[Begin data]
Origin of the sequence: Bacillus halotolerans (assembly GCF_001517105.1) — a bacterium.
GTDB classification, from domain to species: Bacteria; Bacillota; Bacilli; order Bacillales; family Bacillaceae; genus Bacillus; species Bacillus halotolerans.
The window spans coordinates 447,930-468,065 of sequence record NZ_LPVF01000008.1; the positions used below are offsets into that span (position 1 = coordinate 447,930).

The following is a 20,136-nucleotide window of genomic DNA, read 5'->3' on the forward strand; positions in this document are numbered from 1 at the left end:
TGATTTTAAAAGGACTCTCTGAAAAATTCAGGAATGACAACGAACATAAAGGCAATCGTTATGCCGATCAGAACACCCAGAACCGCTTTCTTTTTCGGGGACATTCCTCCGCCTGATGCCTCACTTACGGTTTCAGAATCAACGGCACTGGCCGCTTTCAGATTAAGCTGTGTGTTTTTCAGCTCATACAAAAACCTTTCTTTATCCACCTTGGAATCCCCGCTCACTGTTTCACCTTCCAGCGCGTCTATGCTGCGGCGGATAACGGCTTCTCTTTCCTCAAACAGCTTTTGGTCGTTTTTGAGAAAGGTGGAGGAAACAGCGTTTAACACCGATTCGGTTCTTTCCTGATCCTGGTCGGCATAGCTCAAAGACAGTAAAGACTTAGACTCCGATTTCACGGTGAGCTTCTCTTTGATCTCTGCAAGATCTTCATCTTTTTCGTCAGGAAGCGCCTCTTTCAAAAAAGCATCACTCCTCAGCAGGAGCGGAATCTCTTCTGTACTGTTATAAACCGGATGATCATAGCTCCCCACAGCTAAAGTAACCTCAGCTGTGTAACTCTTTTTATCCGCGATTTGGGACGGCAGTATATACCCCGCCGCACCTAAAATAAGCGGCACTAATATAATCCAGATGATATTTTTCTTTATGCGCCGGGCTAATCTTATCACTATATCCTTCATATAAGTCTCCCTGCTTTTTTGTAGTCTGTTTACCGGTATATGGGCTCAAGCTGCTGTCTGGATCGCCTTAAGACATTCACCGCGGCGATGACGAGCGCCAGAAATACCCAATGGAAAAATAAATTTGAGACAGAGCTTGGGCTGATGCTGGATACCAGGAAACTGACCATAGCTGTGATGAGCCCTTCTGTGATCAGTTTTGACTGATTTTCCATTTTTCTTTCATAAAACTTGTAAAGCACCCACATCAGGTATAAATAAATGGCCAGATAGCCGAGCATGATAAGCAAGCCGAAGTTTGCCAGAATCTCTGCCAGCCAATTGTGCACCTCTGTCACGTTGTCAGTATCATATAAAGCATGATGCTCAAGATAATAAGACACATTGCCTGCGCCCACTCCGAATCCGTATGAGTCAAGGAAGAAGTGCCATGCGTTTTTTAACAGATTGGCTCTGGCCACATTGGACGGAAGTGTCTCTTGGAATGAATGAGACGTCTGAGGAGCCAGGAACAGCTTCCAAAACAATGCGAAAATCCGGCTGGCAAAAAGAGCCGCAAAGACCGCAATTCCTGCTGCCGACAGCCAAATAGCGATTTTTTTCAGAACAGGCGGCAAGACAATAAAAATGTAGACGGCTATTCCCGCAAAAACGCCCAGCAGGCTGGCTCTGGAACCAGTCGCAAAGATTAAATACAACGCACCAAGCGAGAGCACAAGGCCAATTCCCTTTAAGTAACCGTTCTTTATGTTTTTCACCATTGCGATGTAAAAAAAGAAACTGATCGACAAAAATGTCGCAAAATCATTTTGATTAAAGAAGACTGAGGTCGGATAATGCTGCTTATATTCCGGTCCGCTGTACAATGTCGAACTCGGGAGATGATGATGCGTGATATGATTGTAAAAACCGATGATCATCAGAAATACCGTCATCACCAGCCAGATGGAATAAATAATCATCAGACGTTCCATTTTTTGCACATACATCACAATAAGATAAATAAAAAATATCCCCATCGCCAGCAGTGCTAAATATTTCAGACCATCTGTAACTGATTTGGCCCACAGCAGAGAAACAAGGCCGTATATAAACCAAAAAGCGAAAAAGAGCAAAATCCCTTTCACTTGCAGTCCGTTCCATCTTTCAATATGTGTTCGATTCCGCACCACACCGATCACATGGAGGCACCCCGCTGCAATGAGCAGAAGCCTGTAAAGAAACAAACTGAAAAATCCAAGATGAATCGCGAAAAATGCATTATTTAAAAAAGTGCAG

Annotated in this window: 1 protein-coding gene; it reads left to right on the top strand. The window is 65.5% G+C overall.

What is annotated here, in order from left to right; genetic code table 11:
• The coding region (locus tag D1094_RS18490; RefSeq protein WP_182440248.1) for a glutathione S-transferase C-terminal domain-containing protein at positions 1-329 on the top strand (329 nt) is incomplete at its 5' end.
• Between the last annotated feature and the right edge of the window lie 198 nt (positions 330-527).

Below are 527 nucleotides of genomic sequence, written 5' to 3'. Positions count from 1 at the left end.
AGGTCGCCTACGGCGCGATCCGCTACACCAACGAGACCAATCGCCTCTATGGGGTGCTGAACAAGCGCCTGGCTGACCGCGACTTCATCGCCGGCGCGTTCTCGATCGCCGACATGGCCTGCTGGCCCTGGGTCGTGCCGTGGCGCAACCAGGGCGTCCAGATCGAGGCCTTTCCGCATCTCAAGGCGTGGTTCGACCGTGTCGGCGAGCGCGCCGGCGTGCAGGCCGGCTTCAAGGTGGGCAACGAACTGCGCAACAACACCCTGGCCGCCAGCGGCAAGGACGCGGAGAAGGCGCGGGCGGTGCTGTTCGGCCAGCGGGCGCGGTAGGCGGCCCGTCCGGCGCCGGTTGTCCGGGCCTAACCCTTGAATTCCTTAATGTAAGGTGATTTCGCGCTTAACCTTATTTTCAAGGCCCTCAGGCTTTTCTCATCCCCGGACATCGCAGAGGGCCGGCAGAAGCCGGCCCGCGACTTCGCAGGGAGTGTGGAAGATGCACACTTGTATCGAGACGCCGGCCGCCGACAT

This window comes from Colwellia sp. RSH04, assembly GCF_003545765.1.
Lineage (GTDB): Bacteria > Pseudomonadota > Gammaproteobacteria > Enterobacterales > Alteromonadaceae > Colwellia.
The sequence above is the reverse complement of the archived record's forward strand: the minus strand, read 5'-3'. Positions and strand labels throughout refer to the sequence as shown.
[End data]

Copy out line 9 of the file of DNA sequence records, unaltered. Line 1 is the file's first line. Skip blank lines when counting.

• Between the last annotated feature and the right edge of the window lie 198 nt (positions 330-527).